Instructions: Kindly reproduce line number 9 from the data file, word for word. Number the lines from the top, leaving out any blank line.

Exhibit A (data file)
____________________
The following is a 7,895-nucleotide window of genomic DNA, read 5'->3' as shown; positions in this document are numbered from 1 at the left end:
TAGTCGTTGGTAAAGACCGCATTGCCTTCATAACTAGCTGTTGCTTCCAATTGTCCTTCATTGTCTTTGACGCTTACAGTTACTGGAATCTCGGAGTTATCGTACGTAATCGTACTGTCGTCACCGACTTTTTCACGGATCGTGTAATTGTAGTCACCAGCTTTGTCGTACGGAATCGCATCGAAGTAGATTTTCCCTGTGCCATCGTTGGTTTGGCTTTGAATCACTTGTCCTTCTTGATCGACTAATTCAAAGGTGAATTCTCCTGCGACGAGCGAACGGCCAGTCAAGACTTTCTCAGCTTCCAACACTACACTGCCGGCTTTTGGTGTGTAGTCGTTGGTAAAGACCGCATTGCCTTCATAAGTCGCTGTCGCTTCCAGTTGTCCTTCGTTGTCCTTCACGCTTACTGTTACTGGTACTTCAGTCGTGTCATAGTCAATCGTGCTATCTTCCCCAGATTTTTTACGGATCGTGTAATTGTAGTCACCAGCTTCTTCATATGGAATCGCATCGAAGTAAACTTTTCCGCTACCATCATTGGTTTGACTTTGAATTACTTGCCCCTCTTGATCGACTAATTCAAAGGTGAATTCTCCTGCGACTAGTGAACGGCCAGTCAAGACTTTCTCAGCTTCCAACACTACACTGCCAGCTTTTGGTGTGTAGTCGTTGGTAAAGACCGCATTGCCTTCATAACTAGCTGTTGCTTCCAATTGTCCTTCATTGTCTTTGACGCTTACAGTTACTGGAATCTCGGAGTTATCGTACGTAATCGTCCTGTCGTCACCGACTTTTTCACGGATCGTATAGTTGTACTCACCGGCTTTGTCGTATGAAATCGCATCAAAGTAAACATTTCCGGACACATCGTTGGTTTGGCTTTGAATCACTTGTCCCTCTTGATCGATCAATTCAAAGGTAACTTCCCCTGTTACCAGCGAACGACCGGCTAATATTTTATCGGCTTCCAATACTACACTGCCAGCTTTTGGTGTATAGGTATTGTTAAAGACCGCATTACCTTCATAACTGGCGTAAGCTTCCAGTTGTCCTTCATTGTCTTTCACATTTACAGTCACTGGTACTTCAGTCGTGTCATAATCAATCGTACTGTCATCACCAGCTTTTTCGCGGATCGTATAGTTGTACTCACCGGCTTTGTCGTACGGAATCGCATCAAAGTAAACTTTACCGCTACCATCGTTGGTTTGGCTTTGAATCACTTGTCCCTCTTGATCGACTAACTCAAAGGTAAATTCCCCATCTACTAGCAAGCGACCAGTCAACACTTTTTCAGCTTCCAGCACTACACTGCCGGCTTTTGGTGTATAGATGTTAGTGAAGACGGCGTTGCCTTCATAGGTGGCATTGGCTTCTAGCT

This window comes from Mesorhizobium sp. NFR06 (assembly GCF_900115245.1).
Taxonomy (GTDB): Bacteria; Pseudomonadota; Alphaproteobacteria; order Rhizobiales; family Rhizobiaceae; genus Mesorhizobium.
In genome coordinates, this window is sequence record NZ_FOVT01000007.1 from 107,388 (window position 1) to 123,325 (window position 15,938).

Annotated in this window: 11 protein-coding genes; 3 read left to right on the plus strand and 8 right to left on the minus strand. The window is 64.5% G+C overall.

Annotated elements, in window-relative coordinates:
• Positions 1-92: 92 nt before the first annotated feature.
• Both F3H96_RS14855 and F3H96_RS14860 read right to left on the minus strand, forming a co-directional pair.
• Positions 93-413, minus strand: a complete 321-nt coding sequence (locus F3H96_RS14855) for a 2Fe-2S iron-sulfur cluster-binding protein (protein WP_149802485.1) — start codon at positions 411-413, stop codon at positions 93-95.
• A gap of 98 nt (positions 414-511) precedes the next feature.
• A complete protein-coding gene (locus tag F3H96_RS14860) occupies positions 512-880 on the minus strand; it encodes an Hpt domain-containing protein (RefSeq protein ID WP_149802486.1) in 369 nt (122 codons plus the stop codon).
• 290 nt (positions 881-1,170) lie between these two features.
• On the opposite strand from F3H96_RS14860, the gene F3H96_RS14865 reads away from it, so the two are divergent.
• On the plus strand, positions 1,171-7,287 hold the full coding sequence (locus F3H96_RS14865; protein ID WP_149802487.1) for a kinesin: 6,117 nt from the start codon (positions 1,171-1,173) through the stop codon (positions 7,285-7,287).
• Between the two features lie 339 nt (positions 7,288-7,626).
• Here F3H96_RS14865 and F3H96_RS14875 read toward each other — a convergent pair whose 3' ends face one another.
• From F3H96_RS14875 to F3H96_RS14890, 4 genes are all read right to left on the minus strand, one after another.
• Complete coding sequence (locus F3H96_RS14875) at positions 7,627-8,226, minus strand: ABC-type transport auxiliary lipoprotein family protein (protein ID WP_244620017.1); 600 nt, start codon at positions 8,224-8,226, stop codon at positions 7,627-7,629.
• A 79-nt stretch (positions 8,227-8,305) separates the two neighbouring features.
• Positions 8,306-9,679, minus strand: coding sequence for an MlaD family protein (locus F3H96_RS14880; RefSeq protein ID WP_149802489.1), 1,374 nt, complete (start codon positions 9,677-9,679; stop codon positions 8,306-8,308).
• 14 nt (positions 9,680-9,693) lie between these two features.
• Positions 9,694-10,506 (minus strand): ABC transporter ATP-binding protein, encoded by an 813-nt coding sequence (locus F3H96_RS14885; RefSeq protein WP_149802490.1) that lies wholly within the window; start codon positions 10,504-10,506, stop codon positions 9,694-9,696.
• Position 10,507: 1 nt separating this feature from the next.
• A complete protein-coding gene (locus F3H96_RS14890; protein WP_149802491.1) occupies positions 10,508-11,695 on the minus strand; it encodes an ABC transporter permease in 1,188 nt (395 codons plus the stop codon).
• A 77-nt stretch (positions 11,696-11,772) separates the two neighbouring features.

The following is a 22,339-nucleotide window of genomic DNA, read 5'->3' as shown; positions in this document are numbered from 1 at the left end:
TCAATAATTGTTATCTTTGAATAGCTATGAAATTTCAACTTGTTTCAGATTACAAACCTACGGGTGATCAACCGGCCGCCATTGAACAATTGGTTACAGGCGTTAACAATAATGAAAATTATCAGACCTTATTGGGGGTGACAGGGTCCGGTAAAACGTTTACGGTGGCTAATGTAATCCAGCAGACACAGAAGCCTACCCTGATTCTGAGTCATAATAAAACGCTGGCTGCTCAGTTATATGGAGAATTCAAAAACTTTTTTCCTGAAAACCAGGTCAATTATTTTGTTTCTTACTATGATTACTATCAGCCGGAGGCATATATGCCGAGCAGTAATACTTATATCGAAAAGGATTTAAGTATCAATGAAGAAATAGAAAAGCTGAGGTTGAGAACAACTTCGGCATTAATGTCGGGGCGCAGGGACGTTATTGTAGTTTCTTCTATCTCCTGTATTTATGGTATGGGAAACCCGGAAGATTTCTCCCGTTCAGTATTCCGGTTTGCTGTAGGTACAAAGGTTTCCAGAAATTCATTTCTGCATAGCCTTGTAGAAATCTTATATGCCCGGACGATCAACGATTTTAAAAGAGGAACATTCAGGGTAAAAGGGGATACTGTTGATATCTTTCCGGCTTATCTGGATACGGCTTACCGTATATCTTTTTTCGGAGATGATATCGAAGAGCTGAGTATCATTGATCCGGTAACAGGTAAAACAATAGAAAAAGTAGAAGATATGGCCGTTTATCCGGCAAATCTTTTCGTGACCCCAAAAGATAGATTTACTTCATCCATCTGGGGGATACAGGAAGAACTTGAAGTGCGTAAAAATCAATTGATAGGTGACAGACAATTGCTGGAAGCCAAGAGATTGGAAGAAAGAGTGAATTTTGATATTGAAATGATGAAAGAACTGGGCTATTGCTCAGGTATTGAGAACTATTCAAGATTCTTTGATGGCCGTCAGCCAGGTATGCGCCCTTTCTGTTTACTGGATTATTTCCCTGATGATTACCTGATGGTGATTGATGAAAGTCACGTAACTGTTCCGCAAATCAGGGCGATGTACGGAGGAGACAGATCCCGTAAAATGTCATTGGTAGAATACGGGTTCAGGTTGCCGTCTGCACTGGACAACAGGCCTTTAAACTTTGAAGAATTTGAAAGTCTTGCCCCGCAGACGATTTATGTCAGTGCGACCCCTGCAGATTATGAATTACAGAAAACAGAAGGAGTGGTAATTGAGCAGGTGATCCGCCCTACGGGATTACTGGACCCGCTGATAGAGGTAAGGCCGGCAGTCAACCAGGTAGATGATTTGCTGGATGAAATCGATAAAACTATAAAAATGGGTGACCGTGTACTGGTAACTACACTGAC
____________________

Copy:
• Both F3H96_RS14855 and F3H96_RS14860 read right to left on the minus strand, forming a co-directional pair.